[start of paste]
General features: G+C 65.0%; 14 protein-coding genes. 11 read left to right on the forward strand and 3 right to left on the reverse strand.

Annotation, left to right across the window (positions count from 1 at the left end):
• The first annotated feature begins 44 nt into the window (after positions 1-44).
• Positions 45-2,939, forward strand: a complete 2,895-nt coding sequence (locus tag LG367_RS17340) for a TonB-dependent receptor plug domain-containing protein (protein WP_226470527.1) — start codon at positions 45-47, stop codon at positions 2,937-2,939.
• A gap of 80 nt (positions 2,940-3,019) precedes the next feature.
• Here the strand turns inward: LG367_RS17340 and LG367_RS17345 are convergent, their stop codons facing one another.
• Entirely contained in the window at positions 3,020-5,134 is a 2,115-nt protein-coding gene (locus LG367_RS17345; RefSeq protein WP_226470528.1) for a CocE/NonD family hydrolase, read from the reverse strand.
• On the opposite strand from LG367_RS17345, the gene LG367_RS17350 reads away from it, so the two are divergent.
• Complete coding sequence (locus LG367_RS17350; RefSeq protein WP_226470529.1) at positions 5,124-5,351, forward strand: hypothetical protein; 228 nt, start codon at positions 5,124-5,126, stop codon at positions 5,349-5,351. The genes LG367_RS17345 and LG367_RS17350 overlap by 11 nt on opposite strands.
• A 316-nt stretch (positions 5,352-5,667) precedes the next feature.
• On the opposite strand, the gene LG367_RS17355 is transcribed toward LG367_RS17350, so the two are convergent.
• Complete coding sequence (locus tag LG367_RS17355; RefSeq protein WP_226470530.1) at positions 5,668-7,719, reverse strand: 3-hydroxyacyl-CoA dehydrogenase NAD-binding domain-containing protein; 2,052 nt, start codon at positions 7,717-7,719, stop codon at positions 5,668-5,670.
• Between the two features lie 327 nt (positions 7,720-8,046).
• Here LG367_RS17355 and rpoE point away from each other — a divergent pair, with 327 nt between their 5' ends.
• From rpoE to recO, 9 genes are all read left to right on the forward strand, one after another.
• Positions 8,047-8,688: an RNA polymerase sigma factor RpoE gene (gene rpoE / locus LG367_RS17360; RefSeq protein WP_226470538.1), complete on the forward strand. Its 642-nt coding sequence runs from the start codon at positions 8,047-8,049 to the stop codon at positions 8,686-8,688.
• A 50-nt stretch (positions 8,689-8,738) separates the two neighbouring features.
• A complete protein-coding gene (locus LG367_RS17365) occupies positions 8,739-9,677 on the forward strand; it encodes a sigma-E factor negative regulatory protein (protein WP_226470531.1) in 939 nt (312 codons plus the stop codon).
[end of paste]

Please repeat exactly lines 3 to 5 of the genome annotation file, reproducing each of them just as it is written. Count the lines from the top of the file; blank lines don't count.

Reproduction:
• The first annotated feature begins 44 nt into the window (after positions 1-44).
• Positions 45-2,939, forward strand: a complete 2,895-nt coding sequence (locus tag LG367_RS17340) for a TonB-dependent receptor plug domain-containing protein (protein WP_226470527.1) — start codon at positions 45-47, stop codon at positions 2,937-2,939.
• A gap of 80 nt (positions 2,940-3,019) precedes the next feature.